On January 8th, the Senate voted to pass the Terrorism Risk Insurance Program Reauthorization Act of 2015 which extends the Terrorism Risk Insurance Act for an additional six years until 2020. This follows a bi-partisan vote of 416-5 in the House of Representatives, on Wednesday, January 7. The legislation had been allowed to expire on December 31, 2014, causing widespread disruption in the insurance marketplace.
Willis is pleased that Congress has taken definitive action in passing a reinstatement of the Terrorism Risk Insurance Program Reauthorization Act. This legislation should now provide long-term stability for policy holders and insurers alike, and support the gradual transition into a broader market-based solution.
Insurers and insureds alike had been surprised by an early adjournment of Congress in December without a final resolution to this important legislation, raising the potential for widespread cancellation of critical property and casualty terrorism insurance coverage. This inaction also led to widespread anticipation of possible action by lenders, which could result in defaults and have serious impact to the national economy on the whole. The passage of this legislation is considered crucial in providing long-term stability in the insurance, financial and real estate markets.
Contents of the Legislation
In summary, the legislation will:
- Extend the program by six years, until December 31st, 2020.
- Decrease by 1% per year the current level of federal compensation and insurer co-pay, from the current 85% – 15% to 80%-20%, beginning on January 1, 2016.
- Increase the current industry aggregate Trigger from the current $100 million to $200 million, by increments of $20 million per annum, beginning on January 1, 2016.
- Amend the aggregate insurer retention by $2 million per annum, from the current $27.5 million to $37.5 million. Once reaching $37.5 million, that amount will be revised to an amount equal to the annual average of insurer deductibles for all participating carriers.
- Seek to improve the certification process by ultimately setting a reasonable timeline for determination of an event as an act of terrorism.
- Requiring studies by the Government Accountability Office (GAO) which, in comparison with other international terrorism pools, will:
- Explore the viability of collecting upfront premiums from insurers participating in TRIPRA;
- Create a capital reserve fund requiring insurers to establish dedicated reserve funds for terrorism losses.
- Encourage the development of alternative risk-sharing mechanism through the appointment of an “Advisory Committee on Risk –Sharing Mechanisms”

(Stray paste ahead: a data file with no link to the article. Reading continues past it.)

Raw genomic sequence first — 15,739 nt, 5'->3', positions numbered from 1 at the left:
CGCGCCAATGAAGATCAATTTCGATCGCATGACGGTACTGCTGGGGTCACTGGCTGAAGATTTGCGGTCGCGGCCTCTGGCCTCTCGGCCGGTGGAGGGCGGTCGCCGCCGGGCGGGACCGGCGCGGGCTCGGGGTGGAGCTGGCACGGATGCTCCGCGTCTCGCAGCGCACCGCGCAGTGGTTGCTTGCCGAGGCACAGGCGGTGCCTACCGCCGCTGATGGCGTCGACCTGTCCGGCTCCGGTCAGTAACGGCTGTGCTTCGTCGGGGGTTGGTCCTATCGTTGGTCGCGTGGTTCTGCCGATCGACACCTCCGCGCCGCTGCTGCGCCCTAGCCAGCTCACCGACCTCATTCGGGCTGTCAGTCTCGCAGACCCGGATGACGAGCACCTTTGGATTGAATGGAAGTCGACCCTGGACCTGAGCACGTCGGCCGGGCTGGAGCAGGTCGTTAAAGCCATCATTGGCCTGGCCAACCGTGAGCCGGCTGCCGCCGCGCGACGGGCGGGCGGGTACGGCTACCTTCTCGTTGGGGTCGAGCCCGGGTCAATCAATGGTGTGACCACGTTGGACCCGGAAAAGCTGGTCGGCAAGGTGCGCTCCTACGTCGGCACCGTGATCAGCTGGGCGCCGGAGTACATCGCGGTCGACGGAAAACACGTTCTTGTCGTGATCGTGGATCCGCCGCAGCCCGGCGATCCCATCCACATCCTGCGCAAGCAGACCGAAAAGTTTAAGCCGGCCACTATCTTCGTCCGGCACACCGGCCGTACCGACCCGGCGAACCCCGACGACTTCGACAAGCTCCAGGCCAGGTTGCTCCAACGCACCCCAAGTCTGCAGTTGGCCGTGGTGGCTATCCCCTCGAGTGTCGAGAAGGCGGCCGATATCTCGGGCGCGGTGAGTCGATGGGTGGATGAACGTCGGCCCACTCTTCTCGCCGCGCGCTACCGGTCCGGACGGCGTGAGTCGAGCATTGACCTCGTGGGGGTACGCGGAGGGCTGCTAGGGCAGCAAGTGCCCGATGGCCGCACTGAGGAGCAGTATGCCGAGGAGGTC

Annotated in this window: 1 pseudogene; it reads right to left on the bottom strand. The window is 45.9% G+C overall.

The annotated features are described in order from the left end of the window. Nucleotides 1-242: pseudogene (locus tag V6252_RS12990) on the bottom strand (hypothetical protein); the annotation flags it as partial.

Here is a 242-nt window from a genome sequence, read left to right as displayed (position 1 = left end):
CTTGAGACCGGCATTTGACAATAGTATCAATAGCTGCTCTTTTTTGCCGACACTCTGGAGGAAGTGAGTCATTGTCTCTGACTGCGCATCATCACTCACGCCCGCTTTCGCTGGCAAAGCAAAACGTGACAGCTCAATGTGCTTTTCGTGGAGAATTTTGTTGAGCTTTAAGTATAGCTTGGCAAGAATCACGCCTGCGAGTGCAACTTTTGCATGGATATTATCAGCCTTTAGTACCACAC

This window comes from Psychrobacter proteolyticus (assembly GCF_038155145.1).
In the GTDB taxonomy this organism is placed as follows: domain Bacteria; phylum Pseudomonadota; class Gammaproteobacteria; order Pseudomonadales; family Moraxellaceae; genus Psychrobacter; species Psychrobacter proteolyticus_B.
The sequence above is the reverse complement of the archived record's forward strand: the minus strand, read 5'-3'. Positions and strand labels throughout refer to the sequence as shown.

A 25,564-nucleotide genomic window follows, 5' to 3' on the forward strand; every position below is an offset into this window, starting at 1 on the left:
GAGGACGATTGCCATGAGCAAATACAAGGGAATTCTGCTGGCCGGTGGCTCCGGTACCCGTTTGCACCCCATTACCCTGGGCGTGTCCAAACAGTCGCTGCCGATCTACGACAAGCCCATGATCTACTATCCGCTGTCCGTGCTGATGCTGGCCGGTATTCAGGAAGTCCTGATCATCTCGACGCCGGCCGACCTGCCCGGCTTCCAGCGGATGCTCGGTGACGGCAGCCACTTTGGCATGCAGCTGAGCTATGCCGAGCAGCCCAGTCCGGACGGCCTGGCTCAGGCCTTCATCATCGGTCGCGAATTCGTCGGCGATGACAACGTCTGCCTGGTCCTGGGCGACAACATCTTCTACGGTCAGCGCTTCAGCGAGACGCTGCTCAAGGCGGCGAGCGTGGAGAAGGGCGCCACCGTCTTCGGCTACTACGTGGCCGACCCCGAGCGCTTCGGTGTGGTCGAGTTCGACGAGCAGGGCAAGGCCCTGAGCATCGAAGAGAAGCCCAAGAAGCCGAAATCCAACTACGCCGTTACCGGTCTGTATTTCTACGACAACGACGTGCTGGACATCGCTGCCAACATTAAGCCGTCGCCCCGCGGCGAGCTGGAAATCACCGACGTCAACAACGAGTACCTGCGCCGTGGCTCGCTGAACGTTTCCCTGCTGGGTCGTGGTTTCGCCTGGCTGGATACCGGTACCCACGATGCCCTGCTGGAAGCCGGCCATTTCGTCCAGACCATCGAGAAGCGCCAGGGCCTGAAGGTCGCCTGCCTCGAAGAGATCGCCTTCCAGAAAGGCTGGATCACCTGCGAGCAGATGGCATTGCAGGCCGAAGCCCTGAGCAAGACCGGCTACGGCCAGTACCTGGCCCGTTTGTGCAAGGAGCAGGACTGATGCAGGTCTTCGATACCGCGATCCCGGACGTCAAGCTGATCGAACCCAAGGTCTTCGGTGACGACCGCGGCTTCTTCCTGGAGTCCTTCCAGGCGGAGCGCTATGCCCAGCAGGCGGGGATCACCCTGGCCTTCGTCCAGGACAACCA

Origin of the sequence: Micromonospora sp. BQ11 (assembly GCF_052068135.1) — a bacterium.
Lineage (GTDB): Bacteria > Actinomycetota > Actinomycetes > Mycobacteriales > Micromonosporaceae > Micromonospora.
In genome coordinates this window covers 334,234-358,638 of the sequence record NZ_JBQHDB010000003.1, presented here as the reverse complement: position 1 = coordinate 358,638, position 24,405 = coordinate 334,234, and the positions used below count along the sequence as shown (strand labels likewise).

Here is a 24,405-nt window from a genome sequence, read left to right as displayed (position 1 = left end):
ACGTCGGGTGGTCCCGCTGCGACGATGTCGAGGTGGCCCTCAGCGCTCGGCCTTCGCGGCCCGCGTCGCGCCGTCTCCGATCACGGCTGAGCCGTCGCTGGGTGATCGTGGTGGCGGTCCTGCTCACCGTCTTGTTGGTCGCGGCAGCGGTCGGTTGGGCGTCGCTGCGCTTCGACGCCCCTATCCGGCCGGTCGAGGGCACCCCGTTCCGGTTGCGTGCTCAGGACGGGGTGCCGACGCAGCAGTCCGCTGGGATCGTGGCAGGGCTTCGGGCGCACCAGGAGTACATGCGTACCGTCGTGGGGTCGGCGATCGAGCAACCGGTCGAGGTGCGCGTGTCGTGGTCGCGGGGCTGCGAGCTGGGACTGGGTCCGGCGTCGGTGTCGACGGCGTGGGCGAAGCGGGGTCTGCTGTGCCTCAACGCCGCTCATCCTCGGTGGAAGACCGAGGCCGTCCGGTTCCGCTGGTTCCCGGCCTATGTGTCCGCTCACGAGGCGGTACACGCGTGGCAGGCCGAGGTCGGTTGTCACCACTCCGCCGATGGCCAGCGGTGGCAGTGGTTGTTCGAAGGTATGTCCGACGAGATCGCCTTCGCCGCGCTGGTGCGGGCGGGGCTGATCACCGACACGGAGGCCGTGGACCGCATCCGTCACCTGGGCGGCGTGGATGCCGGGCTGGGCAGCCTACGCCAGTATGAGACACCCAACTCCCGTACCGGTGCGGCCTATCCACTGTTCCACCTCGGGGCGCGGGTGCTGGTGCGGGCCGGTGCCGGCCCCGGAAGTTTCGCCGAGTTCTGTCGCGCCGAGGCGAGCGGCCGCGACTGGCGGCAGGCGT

- Starting no later than June, 30, 2016, require insurers participating in the Program tosubmit informationregarding:
- Line of insurance covered
- Premiums earned
- Geographical locations of exposures
- Pricing of coverage
- Take up rate for coverage
- Amount of reinsurance purchased
- Study competitive challenges smaller insurers face in the terrorism risk insurance market.
Why the Delay?
The delay in passing the Bill resulted in part due to unrelated riders which had been tacked on to the TRIPRA legislation. Despite opposition by Senate Democrats, these riders were nonetheless included in the final Senate vote and provided for the following:
- The creation of a National Association of Registered Agents and Brokers (NARAB) to allow for licensing of insurance brokers and agents on a multi-state basis
- An amendment to the Dodd Frank Wall Street Reform and Consumer Protection Act which, simply put, exempts “end-users” such as energy firms, manufacturers and agricultural companies from posting collateral when trading derivatives.
The bill now will go to the President for signature.
TRIA and Captive Utilization
One of the sectors hardest hit by the uncertainty surrounding the extension of the legislation has been those supported by TRIPRA-backed captive insurance companies.
While the focus of this legislation has always been to provide a source of reinsurance support to mainstream insurance markets, TRIPRA has had significant impact on the development of the alternative risk transfer marketplace, particularly in the utilization of captive insurance companies. The program pertains to any US Property or Casualty insurer licensed to engage in the business of providing primary or excess insurance and receive direct earned premiums. Captives will continue to provide an effective mechanism for providing adequate insurance in highly concentrated regions and for providing coverage for perils not readily available, such as acts of nuclear, biological, chemical and radiological terrorism.
With the government’s long-term commitment to the legislation, we expect to see the continued expansion of captive formation in 2015.